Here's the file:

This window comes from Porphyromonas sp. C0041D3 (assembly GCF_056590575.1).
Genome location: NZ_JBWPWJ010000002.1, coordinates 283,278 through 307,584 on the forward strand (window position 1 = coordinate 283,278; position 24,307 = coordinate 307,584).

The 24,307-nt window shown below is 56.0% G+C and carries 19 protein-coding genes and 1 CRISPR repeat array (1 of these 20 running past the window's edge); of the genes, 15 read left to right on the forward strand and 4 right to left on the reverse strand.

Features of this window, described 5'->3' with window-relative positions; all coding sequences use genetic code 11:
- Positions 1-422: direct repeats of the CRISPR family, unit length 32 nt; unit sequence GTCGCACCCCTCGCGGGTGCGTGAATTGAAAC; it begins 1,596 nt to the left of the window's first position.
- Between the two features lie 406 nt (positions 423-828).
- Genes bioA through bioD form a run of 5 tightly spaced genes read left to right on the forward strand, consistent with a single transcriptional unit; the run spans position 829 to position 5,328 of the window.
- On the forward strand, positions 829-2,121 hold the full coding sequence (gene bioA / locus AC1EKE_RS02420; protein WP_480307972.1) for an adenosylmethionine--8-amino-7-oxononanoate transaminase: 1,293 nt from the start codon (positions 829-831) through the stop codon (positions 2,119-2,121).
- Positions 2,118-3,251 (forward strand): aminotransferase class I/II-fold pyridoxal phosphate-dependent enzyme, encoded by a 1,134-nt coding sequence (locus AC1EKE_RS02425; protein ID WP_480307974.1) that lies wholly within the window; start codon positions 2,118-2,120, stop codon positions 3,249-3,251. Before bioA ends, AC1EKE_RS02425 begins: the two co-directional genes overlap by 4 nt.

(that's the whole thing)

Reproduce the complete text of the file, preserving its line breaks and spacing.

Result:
This window comes from Porphyromonas sp. C0041D3 (assembly GCF_056590575.1).
Genome location: NZ_JBWPWJ010000002.1, coordinates 283,278 through 307,584 on the forward strand (window position 1 = coordinate 283,278; position 24,307 = coordinate 307,584).

The 24,307-nt window shown below is 56.0% G+C and carries 19 protein-coding genes and 1 CRISPR repeat array (1 of these 20 running past the window's edge); of the genes, 15 read left to right on the forward strand and 4 right to left on the reverse strand.

Features of this window, described 5'->3' with window-relative positions; all coding sequences use genetic code 11:
- Positions 1-422: direct repeats of the CRISPR family, unit length 32 nt; unit sequence GTCGCACCCCTCGCGGGTGCGTGAATTGAAAC; it begins 1,596 nt to the left of the window's first position.
- Between the two features lie 406 nt (positions 423-828).
- Genes bioA through bioD form a run of 5 tightly spaced genes read left to right on the forward strand, consistent with a single transcriptional unit; the run spans position 829 to position 5,328 of the window.
- On the forward strand, positions 829-2,121 hold the full coding sequence (gene bioA / locus AC1EKE_RS02420; protein WP_480307972.1) for an adenosylmethionine--8-amino-7-oxononanoate transaminase: 1,293 nt from the start codon (positions 829-831) through the stop codon (positions 2,119-2,121).
- Positions 2,118-3,251 (forward strand): aminotransferase class I/II-fold pyridoxal phosphate-dependent enzyme, encoded by a 1,134-nt coding sequence (locus AC1EKE_RS02425; protein ID WP_480307974.1) that lies wholly within the window; start codon positions 2,118-2,120, stop codon positions 3,249-3,251. Before bioA ends, AC1EKE_RS02425 begins: the two co-directional genes overlap by 4 nt.